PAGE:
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OIG Examines the Postal Service’s Embargoes and Redirects

The 2020 peak mailing season likely didn’t go as the Postal Service or its customers had expected, to say the least.

Whatever preparations the agency had made for the usual seasonal volume were severely disrupted as the global pandemic impacted employee and transportation availability, and as package volume surged in response to orders from quarantined shoppers.  USPS processing facilities strained to move volume and maintain service but, as the Postal Service and commercial mailers learned, those efforts were unsuccessful in some locations, necessitating exceptional measures to redirect or completely halt the inflow of mail.

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DeJoy and His Governors: Dissenters Not Welcome

Given the circumstances of their nomination and confirmation, it’s no surprise that the majority of the sitting USPS Governors exhibit a common philosophy, regardless of their partisan affiliation.  Moreover, the six governors who were in place before this summer, having chosen the current Postmaster General, also display a singular allegiance to him, and back any decisions that he makes; he’s their man.  As a result, Louis DeJoy apparently can run the USPS as he wants, knowing he’ll be supported fully by those who selected him.

Insulation

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USPS Claims Service Improvements

Anyone even marginally attentive to USPS service performance knows that, over the past year, the agency has struggled because of pandemic-related absenteeism, process failures, a lack of air transportation, a surge of packages, and other atypical circumstances that led to network congestion and significant declines in service.  Though some of those conditions have eased – such as a slowly stabilizing workforce and more air transportation availability – service remains subpar in many parts of the country.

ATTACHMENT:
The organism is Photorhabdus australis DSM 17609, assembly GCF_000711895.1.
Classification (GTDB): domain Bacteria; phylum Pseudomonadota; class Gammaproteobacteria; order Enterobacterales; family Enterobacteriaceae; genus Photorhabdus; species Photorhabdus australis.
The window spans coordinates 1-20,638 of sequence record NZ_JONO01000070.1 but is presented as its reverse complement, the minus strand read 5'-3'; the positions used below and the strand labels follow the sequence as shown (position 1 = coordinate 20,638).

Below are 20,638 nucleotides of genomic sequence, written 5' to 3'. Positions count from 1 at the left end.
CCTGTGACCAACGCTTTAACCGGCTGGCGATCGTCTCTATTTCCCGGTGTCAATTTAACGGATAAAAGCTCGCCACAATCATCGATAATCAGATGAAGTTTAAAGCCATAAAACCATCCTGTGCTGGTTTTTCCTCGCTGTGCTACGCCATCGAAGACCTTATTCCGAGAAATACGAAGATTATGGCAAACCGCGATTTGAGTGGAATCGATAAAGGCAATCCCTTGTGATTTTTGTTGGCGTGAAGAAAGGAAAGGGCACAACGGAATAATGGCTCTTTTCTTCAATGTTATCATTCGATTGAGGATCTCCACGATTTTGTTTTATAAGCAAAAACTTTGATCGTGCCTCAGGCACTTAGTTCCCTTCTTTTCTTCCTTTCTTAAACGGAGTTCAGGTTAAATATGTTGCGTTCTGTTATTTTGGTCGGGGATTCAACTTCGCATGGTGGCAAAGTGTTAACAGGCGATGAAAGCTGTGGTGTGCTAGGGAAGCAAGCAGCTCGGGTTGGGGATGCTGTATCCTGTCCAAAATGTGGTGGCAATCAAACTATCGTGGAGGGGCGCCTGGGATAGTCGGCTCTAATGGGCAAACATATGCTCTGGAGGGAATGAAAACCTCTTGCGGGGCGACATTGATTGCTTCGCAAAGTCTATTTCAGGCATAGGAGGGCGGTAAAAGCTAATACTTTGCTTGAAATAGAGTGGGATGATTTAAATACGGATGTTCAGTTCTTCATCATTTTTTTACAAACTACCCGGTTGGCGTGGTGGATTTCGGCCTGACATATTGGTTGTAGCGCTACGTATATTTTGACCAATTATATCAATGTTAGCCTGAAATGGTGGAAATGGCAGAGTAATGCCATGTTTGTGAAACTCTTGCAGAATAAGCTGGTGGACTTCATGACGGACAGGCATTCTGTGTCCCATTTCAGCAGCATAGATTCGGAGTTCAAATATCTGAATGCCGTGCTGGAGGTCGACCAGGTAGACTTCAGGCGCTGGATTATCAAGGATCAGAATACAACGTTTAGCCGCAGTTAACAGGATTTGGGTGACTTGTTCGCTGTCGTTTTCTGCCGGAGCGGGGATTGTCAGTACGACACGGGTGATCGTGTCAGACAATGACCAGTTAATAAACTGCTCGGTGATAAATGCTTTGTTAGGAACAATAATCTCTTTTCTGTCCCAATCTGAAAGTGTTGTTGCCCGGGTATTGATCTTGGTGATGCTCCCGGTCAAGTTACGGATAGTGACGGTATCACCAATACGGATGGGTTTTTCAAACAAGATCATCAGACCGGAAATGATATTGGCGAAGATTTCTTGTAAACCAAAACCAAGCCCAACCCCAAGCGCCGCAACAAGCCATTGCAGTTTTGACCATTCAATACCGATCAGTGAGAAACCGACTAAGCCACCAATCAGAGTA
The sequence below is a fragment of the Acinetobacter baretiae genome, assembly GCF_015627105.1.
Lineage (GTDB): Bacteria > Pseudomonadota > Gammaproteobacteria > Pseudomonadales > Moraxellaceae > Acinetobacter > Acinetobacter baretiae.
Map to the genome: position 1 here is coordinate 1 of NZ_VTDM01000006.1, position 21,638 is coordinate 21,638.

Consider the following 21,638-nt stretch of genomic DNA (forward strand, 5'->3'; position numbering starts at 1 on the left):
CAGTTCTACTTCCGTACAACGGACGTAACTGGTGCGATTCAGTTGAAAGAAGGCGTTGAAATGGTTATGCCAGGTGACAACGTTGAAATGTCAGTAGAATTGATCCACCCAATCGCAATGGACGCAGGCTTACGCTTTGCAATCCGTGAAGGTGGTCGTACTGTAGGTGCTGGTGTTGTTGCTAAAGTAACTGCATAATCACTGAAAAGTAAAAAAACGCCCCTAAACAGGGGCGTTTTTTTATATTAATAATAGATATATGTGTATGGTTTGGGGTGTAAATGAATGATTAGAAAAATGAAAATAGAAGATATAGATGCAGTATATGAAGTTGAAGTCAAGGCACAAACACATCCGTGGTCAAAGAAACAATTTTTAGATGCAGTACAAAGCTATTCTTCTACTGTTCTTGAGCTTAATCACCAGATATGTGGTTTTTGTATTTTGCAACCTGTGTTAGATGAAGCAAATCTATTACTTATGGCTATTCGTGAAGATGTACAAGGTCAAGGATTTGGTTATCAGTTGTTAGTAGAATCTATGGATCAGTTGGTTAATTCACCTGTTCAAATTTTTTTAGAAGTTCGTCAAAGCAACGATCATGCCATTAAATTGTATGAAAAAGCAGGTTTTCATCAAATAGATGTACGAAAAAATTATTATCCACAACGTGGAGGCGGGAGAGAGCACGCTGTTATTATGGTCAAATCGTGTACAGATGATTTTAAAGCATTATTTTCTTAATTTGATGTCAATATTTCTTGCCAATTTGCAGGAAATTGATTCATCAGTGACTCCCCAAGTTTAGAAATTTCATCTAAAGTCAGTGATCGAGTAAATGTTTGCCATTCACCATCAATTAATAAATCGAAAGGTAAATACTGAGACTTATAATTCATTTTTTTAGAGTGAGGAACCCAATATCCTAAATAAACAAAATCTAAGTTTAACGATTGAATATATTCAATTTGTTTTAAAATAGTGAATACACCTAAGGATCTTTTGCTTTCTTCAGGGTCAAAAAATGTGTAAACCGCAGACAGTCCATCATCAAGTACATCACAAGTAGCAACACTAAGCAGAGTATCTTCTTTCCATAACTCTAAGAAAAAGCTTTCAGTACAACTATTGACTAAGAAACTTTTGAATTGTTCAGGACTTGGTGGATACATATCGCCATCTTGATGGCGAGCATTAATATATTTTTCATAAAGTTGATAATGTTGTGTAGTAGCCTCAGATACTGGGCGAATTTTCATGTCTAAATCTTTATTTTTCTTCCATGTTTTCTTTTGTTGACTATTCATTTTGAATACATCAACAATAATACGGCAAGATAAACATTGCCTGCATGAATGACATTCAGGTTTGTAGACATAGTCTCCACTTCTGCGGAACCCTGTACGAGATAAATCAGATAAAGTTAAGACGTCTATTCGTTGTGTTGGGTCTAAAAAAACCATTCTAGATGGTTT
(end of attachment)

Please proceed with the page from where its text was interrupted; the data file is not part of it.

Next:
The growing shortfall between established service standards and actual performance had been evident in the service scores for years, but that worsened as the pandemic took hold early in 2020, as shown in the quarterly scores beginning in PQ II/FY2020 (January-March 2020).

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Operational Issues May Explain Service Standard Failures

A major focus of the Postal Service’s 10-year Plan, issued March 23, is the need to downgrade service standards for First-Class Mail because the current standards, which haven’t been met for several years, are “unattainable.” The Plan recites various reasons for this situation, including failures in air transportation and in compliance with facility operating plans.

The fundamental absence of operating discipline in USPS processing facilities was highlighted in two audits published in mid-April by the Postal Service’s Office of Inspector General: Delayed Mail at the Lehigh Valley, PA Processing and Distribution Center, issued April 12, and Delayed Mail at the North Houston, TX Processing and Distribution Center, released April 13.

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OIG Reports on Cleveland Drop Shipment Unloading Delays